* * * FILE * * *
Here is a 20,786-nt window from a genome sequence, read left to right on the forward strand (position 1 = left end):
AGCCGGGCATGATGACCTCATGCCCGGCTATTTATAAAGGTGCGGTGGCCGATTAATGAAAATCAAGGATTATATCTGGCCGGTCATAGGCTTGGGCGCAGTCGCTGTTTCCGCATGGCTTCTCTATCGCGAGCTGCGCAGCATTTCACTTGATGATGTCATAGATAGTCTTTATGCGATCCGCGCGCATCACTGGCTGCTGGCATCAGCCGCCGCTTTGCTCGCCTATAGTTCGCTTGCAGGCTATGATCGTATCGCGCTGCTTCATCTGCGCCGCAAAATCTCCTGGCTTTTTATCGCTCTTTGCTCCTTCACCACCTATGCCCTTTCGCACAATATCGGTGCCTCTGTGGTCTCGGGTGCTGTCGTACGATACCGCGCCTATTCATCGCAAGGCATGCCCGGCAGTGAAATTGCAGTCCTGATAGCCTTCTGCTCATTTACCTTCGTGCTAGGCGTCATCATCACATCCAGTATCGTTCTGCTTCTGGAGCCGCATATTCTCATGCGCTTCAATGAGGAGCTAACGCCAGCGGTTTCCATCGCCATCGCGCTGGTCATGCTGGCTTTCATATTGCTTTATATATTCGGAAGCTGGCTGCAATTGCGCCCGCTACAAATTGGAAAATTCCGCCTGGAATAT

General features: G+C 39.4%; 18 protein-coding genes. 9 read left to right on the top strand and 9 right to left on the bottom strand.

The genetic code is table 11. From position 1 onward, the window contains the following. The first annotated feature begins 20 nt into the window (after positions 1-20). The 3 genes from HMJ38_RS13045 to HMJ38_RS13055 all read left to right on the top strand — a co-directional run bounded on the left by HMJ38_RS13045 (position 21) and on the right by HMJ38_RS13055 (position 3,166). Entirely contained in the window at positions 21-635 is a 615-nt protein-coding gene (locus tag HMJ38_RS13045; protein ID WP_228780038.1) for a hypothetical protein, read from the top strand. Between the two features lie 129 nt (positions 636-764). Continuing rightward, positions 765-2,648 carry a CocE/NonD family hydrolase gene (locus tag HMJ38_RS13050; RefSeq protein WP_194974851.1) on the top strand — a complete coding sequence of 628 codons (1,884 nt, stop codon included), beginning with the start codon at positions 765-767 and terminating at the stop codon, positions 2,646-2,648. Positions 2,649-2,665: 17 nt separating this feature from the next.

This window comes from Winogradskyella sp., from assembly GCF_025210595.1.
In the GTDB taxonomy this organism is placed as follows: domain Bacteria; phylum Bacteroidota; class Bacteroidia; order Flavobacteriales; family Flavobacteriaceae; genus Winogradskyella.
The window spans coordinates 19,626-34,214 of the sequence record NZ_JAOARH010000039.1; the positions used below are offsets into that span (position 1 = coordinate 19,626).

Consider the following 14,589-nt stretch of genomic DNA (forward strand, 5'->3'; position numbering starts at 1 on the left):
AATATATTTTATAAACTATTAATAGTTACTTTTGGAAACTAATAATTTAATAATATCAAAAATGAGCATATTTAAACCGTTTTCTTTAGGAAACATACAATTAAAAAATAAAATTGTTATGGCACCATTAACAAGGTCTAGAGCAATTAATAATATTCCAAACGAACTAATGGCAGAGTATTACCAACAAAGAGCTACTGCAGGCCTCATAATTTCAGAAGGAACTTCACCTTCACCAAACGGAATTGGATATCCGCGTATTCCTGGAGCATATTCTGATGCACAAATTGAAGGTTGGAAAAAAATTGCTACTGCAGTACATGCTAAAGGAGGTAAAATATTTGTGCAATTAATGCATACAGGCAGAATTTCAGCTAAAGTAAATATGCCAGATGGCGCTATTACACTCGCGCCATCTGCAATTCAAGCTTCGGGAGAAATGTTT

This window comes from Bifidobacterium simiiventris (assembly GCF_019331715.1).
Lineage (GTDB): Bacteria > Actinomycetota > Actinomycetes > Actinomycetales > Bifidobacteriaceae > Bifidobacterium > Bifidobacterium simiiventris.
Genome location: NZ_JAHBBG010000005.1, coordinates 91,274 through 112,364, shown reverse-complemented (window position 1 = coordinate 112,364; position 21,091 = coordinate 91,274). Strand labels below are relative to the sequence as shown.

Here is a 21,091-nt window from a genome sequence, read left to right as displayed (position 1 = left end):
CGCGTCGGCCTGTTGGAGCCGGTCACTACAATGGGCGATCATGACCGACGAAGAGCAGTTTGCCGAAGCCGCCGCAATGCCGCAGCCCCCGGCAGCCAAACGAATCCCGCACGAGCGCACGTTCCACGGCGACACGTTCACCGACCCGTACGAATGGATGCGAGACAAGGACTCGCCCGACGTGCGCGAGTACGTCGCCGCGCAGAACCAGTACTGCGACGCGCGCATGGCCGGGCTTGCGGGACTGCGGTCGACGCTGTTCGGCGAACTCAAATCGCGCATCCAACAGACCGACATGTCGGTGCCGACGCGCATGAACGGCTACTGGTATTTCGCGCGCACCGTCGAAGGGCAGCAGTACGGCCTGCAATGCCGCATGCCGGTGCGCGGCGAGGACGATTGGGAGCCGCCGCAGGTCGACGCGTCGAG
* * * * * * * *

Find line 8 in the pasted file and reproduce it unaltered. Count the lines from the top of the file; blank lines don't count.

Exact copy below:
Consider the following 14,589-nt stretch of genomic DNA (forward strand, 5'->3'; position numbering starts at 1 on the left):